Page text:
Over the dissent of two justices, the Appellate Division reversed, concluding that defendants met their burden by testifying that Cecil "had no history of biting or behaving in a threatening manner toward anyone." To the dissent, Cecil engaged in "intimidating and aggressive behavior," which gave rise to an issue of fact.
The prevailing view under American common law, as stated by Oliver Wendell Holmes, Jr. in The Common Law, was that "a man is bound at his peril to keep his cattle from trespassing, and he is liable for damage done by his dog or by any fierce animal, if he has notice of a tendency in the brute to do the harm complained of." Expounding on the meaning of viciousness and notice, this Court stated in Dickson v. McCoy ( 39 N.Y. 400) that
"[b]y vicious propensity, is included a propensity to do any act that might endanger the safety of the persons and property of others in a given situation. * * * [T]he owner is not liable for permitting his domestic animal to be at large when he has no reason to apprehend that any injury to others will result therefrom. If he has such reason, he is liable" ( id. at 401).
In Rider v. White ( 65 N.Y. 54), the issue of vicious propensity was properly submitted to the jury even though there was no evidence that the dogs ever attacked or injured anyone. There was evidence that the seven large dogs "ran out furiously at passers-by, indicating a disposition to inflict injury upon them" ( id. at 55-56). It was also shown that the owners had posted "beware of dogs" signs, had warned someone to beware, and that one of the dogs was kept in chains a portion of the time.
In Strunk v. Zoltanski ( 62 N.Y.2d 572, 574), there was an issue of fact as to whether the landlord, who did not live on the premises, could be found liable based on the landlord's observation of a tied-down German Shepherd dog that was "`barking very loudly, jumping up and down, growling and acting ferocious.'"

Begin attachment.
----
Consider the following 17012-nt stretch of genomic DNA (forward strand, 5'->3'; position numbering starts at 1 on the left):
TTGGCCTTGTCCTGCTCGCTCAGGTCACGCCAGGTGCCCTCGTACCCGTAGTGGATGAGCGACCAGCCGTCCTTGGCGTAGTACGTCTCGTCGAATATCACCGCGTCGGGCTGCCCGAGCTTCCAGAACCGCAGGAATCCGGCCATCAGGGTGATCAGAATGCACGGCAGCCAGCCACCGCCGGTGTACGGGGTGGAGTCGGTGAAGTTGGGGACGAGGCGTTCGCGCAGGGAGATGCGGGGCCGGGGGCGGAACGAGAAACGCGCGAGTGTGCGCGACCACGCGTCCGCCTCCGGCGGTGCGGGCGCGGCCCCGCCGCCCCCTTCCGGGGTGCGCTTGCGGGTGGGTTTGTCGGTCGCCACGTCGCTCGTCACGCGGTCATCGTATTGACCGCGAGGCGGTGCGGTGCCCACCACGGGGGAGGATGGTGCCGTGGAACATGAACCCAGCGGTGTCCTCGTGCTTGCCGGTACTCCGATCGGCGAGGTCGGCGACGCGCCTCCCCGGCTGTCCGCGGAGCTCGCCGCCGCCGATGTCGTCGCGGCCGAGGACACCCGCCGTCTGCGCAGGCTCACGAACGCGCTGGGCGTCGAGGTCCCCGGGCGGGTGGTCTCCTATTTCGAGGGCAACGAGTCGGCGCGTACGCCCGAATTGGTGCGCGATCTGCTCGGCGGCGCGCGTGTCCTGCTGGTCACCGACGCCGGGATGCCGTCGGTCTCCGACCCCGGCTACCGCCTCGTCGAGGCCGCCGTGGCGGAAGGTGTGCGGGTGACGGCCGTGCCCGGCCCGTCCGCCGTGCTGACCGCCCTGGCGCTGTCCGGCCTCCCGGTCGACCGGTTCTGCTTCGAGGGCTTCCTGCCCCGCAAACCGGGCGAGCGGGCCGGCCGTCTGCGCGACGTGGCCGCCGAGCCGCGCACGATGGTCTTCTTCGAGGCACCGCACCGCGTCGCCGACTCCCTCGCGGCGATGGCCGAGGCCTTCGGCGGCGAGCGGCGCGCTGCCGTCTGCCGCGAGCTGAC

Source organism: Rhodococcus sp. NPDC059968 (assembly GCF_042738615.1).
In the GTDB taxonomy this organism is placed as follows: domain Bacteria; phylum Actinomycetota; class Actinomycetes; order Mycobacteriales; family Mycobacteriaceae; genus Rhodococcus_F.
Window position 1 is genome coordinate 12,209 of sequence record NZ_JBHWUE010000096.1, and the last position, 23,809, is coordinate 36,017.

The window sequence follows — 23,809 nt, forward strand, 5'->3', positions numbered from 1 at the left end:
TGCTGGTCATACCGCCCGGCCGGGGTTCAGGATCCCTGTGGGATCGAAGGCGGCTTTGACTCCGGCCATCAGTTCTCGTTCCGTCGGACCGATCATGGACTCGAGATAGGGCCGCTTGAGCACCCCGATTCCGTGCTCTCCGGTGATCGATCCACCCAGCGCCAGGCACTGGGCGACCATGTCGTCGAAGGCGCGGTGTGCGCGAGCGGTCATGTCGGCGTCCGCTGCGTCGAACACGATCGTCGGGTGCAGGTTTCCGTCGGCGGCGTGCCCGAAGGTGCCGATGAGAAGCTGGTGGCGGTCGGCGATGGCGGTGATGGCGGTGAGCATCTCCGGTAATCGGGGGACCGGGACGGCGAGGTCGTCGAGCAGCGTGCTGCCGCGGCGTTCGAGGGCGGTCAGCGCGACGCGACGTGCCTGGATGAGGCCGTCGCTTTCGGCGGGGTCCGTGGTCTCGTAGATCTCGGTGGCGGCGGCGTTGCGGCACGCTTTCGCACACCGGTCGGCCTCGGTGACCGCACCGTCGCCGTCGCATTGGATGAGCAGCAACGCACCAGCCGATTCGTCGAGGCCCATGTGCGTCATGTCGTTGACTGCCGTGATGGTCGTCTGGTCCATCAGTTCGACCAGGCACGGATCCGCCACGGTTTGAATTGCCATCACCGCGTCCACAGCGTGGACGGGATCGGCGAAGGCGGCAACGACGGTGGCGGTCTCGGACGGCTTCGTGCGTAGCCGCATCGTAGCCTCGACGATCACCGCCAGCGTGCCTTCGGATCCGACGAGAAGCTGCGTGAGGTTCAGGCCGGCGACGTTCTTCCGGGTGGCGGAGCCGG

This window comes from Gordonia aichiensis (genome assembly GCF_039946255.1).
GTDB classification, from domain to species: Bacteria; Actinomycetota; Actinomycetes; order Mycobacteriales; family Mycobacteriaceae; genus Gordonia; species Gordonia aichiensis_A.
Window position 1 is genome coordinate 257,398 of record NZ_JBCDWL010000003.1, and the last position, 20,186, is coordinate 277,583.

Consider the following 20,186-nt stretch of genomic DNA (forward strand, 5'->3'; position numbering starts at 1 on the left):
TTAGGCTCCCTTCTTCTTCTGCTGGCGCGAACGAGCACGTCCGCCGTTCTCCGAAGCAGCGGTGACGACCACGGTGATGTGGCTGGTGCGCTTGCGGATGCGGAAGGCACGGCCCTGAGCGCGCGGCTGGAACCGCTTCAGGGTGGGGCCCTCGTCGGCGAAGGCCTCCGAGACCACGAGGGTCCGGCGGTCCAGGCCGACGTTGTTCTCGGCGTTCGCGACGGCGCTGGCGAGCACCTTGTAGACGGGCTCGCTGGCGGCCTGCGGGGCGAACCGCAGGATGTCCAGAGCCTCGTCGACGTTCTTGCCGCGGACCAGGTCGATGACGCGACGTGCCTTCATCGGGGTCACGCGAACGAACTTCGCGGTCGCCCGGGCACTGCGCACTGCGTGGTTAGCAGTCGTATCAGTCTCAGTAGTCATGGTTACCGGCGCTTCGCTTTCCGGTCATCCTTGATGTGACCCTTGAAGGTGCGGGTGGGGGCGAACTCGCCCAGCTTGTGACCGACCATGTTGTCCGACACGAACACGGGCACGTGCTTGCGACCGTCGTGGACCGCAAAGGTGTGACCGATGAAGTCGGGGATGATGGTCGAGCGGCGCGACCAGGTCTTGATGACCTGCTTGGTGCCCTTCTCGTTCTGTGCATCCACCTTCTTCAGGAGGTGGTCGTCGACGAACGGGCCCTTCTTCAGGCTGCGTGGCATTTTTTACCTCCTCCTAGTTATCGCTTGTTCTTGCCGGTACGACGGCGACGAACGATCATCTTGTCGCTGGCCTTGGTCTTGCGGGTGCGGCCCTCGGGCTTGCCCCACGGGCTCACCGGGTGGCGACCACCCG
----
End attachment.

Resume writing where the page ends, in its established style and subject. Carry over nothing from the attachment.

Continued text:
It is true that Cecil did not bite or threaten anyone. Reasonable people could conclude that defendants had no notice that Cecil was prone to viciousness. The question then is whether, viewing the evidence in the light most favorable to the plaintiff, any reasonable person could conclude that Cecil had a "propensity to do any act that might endanger the safety" of someone like Matthew. There are good reasons for answering the question in plaintiff's favor.
First, the nature of the attack is itself significant. Unprovoked and with Ms. Zambito beside him, Cecil lunged straight for Matthew's face after barking at him, causing a serious injury ( see, Wilson v. Livingston, 305 A.D.2d 585, 586 [2d Dept 2003]; Brophy v. Columbia County Agric. Socy., 116 A.D.2d 873 [3d Dept 1986]; Perrotta v. Picciano, 186 A.D. 781 [1st Dept 1919]). Cecil was pulled back by Ms. Zambito and put into a nearby room by Mr. Zambito.
Second, the manner in which the Zambitos confined Cecil may reflect an awareness that Cecil posed a threat to visitors. Of course dogs run around and bark. But not all dogs are kept away from visitors simply because they run around and bark. One could reasonably conclude that defendants simply did not want visitors to feel uncomfortable. But one could also reasonably conclude that defendants confined Cecil to the kitchen because they were aware of a potential danger. Plaintiff should be given the benefit of this favorable inference. That Cecil never actually bit or threatened anyone should not be dispositive. As Ms. Zambito implied, Cecil had never been given the opportunity to do so. But on the one occasion when Ms. Zambito did let Cecil out of the kitchen so that he could smell Matthew, Cecil attacked.
Third, in assessing the level of threat posed by a dog, due consideration must be given to the age of the victim. When a child is involved, a dog's potential danger increases and an owner needs to be more careful. Children are more vulnerable to dog attacks than adults. Here, Ms. Zambito exposed a 12 year old to a dog who was kept away from all visitors and continually barked at the child prior to attacking him. While Ms. Zambito's conduct may have been well-intentioned, a jury could reasonably conclude that it was ill-considered in light of the attendant risk of injury.
We note that, by contrast, a number of states have statutorily eliminated the requirement that a plaintiff prove that the dog owner knew or should have known of the dog's vicious tendencies. In adopting a strict liability approach, these states decided that dog owners as opposed to wholly innocent victims — here a child — should bear the risks of dog ownership ( see, e.g. Ariz Stat § 11-1025; Cal Civil Code § 3342, Fla Stat § 767.04; Iowa Code Ann § 351.28; Mich Compiled Laws Ann 287.351; Minn Stat Ann § 347.22; Mont Code 27-1-715; Neb Rev Stat § 54-601; N.J. Stat Ann 4:19-16).
Accordingly, defendants' motion for summary judgment should be denied.
Order affirmed, with costs.